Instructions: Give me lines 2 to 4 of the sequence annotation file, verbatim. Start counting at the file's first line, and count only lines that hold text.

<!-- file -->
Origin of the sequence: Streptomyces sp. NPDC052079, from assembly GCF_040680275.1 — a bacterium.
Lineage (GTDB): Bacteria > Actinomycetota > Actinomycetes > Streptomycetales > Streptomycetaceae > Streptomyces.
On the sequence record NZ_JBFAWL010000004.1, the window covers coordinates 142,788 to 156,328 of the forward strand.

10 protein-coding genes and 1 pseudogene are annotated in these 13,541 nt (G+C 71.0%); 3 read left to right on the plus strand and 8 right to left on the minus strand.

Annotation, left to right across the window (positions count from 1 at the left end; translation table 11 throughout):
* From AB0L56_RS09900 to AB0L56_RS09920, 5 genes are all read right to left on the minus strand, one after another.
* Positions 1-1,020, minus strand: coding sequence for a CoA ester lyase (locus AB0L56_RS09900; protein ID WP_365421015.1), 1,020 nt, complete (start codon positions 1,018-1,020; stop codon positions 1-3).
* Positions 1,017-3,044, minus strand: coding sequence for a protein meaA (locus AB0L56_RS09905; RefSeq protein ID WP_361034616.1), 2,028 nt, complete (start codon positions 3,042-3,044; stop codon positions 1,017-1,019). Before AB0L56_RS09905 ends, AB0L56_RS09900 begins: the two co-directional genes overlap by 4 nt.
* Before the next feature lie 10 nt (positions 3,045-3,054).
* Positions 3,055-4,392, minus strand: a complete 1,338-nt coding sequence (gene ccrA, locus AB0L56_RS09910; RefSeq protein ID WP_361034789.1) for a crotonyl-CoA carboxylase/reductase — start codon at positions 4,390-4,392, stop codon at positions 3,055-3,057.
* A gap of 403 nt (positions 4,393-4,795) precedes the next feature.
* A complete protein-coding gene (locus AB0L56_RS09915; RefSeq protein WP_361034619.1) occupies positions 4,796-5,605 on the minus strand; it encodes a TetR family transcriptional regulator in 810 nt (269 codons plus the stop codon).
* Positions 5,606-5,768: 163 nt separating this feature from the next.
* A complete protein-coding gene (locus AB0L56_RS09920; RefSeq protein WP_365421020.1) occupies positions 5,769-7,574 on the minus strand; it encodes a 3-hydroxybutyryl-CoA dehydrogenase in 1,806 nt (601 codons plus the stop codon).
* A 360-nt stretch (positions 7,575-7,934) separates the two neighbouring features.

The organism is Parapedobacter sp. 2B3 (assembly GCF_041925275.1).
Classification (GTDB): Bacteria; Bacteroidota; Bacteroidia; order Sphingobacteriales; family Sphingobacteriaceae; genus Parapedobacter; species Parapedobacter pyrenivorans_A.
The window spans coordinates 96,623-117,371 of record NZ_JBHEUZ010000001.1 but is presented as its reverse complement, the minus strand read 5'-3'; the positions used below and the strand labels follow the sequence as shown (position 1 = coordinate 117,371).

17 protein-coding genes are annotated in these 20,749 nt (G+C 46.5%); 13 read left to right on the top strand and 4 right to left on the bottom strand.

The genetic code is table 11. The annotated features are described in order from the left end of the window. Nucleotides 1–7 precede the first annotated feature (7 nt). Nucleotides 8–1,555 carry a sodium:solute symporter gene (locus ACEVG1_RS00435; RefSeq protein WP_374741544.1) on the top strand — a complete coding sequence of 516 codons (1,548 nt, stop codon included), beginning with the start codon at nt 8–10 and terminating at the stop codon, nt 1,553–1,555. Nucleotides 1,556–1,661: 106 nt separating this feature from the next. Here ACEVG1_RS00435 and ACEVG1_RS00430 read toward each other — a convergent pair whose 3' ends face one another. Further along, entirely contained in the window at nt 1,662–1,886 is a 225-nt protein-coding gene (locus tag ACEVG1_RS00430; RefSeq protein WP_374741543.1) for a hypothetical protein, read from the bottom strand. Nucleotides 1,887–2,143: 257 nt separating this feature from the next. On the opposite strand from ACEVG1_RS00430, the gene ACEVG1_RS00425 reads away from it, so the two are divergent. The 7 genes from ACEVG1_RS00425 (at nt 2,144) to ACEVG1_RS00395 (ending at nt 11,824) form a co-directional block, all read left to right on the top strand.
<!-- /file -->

Lineage (GTDB): Bacteria > Actinomycetota > Actinomycetes > Streptomycetales > Streptomycetaceae > Streptomyces.
On the sequence record NZ_JBFAWL010000004.1, the window covers coordinates 142,788 to 156,328 of the forward strand.

10 protein-coding genes and 1 pseudogene are annotated in these 13,541 nt (G+C 71.0%); 3 read left to right on the plus strand and 8 right to left on the minus strand.